War Games at the V&A Museum of Childhood in London will explore the role of warfare in children’s games from 1800 to the present day across the sections Playing at War, On the Battlefield, Reality to Fantasy and Secret Weapons.
Whatever your opinion on war being replicated in children’s play, it’s unignorable and can be found in the toy design of any era, often reflecting the technology or contemporary conflict of the time.
After all we were once the boys and girls firing the Nerf pellets, or other such projectiles – spud guns maybe, depending on your generation.
The museum will be showcasing more than 100 pieces from its own collection and has borrowed from the collections of the Imperial War Museum, the Museum of London, the Spielzeugmuseum in Nuremberg, and private collectors.
In some cases toys have been used as tools of properganda and to instill a sense of militarism or nationalism in children. Look no further than 1914 British puzzle Get Rid of The Huns.
Through 2013 goggles it sounds shocking, and it’s difficult not to apply a revisionist history to these things.
The puzzle is explored in the Secret Weapons section of the exhibition, which looks at the use of toys in warfare ‘to train and influence, to comfort and heal and to aid escape’ according to the Museum of Childhood.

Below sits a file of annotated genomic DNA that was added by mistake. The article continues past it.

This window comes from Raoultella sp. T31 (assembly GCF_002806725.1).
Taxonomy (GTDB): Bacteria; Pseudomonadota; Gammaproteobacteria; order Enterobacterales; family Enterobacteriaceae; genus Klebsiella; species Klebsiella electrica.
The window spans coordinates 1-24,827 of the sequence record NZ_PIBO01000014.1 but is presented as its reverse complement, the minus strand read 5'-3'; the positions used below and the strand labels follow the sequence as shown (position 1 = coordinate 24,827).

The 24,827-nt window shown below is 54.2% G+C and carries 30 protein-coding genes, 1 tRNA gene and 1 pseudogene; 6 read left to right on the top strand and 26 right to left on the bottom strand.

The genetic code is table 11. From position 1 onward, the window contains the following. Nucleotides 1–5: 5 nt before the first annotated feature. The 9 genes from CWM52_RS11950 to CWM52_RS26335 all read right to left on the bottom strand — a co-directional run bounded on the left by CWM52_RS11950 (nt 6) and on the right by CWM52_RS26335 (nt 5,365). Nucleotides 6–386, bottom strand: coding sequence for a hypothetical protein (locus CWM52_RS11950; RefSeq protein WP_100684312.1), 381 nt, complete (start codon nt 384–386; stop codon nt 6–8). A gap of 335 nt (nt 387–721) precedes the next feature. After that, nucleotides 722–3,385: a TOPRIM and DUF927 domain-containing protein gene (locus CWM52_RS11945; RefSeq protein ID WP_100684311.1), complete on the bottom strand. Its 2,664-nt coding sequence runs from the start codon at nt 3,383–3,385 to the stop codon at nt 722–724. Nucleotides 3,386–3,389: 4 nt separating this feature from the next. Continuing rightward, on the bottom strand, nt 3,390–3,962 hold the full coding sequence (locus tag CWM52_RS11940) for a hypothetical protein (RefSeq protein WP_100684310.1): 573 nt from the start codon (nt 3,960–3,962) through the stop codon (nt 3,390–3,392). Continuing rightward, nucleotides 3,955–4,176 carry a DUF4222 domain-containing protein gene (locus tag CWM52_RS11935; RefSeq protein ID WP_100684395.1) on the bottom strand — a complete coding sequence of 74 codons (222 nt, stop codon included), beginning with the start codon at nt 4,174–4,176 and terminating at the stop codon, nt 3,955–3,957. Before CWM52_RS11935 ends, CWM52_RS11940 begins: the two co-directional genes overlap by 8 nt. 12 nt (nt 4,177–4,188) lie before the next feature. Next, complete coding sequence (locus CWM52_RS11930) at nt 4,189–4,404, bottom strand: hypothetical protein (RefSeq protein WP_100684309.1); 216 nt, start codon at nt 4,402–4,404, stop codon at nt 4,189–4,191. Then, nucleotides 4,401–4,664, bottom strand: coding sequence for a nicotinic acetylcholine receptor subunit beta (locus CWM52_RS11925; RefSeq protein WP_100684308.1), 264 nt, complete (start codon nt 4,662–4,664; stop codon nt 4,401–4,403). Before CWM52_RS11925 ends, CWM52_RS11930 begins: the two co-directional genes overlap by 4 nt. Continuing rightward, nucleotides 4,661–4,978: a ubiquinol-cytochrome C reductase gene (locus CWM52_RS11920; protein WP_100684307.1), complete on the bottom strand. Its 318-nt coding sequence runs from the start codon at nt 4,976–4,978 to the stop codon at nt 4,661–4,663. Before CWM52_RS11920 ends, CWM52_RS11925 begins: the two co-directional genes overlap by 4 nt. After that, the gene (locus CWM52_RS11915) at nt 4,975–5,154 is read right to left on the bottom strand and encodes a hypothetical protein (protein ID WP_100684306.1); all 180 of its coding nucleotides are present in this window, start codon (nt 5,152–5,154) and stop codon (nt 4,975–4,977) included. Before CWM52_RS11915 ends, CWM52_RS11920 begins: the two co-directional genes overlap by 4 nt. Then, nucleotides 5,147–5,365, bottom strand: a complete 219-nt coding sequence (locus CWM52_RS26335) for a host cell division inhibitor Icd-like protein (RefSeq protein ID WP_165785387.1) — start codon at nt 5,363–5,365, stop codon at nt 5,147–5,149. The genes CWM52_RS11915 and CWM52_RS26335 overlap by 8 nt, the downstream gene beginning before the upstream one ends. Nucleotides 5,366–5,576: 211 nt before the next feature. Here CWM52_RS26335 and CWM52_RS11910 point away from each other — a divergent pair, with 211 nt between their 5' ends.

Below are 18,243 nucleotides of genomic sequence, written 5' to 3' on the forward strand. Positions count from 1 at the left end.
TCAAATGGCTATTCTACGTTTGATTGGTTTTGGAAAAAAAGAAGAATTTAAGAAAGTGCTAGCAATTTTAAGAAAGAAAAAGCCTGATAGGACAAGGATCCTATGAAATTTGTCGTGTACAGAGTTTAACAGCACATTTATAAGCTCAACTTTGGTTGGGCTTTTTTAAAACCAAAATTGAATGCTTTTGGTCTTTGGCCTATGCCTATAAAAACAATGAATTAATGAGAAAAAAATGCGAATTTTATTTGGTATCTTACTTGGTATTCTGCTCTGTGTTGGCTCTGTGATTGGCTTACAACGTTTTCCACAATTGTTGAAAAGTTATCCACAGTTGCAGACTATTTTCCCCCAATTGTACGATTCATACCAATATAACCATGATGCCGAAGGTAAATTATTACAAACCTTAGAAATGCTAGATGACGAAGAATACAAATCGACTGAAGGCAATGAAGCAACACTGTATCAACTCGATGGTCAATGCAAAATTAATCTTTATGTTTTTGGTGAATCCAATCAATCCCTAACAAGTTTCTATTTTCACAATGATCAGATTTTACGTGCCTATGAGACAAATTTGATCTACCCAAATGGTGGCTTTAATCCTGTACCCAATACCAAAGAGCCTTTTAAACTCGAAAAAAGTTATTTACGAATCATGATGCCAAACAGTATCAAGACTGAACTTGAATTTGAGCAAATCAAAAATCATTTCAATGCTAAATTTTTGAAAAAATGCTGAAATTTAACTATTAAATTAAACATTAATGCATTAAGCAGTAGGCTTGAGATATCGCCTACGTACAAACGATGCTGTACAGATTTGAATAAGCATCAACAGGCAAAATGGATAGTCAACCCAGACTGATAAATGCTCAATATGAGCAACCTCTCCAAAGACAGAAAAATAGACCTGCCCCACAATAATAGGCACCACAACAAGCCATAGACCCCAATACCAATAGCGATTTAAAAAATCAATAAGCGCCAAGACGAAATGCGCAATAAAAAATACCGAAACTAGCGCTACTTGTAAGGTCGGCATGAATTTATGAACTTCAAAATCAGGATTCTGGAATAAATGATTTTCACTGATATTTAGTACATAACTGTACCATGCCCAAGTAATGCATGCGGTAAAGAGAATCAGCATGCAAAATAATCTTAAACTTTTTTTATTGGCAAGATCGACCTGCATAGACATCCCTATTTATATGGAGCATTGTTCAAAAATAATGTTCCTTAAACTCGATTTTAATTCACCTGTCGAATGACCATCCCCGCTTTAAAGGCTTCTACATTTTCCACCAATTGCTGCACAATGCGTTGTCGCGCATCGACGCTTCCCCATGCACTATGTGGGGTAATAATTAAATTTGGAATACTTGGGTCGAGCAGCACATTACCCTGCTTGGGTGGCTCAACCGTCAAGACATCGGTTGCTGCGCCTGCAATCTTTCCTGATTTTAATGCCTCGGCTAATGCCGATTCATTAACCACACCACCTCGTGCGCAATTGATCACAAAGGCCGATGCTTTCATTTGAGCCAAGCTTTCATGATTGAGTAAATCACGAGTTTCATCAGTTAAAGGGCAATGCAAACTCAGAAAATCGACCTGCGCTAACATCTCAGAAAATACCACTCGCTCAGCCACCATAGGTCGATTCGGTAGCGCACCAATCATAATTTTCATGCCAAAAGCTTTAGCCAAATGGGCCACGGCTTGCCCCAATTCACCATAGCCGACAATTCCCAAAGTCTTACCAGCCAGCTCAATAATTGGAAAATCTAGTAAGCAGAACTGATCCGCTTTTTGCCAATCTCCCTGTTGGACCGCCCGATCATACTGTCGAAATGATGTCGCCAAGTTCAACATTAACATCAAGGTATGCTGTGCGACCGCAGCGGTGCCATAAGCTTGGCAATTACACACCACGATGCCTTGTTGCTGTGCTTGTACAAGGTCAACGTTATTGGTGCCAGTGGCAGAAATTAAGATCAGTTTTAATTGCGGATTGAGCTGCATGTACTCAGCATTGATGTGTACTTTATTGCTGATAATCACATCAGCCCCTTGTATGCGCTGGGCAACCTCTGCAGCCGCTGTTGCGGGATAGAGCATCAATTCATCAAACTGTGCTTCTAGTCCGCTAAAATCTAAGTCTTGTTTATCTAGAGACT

Playing at War will look at reenacting war, through a display of dressing up clothes, toy weapons and strategy games.
Morgan White’s photograph of his daughter, entitled Mum Wouldn’t Let Me Have Toy Guns, So I Made My Own, 2010, shows that children might well create pretend guns, in spite of or because of disapproving adults. It also raises questions of war games and gender.
On The Battlefield takes a chronological overview of combat, exploring how toy design follows advances in weaponry and reflects new conflicts in new war zones.
Reality to Fantasy looks at post-WWII toys where an increased exposure to the brutality of war has led to public distaste for war toys, turning manufacturers, attention instead to the space race of the 1950s and 1960s, and the proliferation of various space rangers and ray guns.
Despite opposition to nuclear power in the Cold War era, toy makers and comic publishers ‘tapped into fear and fascination of the atomic age’ says The Museum of Childhood, which will present super heroes who fought battles of good and evil in this context.
Faced with the reality of protests against the Vietnam War and increased media exposure to conflict, toy manufacturers funneled children’s attention toward historic battles, cowboys and Indians and even medieval knights.
We already knew war is a serious business, but so it seems are the war games played by children.
Wells Mackereth designed the exhibition and Boston Studios created the graphics for War Games.
War Games will run from 25 May – 9 March 2014 at The Museum of Childhood, Cambridge Heath Road, E2